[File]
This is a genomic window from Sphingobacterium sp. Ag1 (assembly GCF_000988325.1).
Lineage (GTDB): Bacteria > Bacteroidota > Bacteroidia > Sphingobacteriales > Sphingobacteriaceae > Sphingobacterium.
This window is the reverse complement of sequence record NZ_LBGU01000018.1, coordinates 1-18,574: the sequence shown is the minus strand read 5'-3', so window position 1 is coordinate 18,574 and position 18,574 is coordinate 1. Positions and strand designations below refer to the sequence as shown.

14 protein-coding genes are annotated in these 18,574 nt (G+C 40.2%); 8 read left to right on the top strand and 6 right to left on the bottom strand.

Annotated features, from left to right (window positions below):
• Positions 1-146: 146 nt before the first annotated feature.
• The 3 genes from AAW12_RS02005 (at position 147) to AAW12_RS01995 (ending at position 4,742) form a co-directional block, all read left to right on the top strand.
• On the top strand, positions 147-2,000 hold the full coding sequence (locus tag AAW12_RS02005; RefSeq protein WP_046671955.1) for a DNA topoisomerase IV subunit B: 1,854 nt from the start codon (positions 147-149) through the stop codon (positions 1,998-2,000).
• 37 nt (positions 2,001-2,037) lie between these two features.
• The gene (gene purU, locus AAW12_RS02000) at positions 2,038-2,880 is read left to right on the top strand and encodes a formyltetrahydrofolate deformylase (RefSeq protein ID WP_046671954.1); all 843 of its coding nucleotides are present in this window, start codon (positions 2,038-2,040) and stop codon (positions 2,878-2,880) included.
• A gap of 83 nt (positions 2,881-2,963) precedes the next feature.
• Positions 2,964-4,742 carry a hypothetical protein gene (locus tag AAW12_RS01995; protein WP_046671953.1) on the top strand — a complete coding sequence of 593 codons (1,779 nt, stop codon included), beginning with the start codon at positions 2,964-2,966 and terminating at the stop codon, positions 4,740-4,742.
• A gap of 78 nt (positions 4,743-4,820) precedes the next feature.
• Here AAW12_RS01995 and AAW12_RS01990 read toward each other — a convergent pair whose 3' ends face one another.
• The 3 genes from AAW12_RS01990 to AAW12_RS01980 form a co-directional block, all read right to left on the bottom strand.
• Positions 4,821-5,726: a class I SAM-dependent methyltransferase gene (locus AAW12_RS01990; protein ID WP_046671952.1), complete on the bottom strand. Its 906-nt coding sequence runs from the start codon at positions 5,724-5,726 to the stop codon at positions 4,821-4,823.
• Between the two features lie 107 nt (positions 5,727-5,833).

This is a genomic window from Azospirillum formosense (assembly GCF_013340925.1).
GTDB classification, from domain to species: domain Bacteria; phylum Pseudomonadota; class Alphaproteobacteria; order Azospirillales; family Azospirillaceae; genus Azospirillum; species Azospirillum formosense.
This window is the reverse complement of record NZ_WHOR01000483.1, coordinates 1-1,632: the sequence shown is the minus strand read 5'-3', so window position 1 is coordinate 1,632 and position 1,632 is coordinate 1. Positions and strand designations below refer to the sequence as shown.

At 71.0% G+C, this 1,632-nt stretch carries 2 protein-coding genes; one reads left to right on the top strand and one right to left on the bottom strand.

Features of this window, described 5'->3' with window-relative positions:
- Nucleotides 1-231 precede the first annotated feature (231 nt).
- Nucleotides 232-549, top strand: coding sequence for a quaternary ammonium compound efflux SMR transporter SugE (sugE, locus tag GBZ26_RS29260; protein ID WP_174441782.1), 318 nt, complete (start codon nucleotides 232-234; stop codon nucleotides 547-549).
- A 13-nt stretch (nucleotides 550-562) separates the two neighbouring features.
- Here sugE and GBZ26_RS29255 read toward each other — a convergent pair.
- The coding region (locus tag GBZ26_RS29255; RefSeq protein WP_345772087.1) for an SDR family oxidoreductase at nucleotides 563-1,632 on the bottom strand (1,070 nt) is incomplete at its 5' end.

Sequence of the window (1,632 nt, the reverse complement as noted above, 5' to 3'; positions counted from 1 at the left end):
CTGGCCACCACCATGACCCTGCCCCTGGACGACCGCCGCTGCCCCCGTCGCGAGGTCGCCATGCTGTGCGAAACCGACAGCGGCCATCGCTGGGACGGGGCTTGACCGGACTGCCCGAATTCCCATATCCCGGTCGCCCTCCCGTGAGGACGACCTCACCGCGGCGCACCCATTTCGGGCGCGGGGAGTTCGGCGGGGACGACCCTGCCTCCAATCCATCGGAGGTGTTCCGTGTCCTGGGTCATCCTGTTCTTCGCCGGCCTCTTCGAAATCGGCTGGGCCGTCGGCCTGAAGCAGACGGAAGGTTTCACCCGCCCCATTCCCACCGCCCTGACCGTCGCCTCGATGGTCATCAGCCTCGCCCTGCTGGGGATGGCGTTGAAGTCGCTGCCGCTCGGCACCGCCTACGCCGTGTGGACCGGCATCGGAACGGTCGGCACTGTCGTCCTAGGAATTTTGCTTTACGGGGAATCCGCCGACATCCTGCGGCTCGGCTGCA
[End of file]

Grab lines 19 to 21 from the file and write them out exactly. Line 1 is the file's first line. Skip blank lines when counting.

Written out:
GTDB classification, from domain to species: domain Bacteria; phylum Pseudomonadota; class Alphaproteobacteria; order Azospirillales; family Azospirillaceae; genus Azospirillum; species Azospirillum formosense.
This window is the reverse complement of record NZ_WHOR01000483.1, coordinates 1-1,632: the sequence shown is the minus strand read 5'-3', so window position 1 is coordinate 1,632 and position 1,632 is coordinate 1. Positions and strand designations below refer to the sequence as shown.

At 71.0% G+C, this 1,632-nt stretch carries 2 protein-coding genes; one reads left to right on the top strand and one right to left on the bottom strand.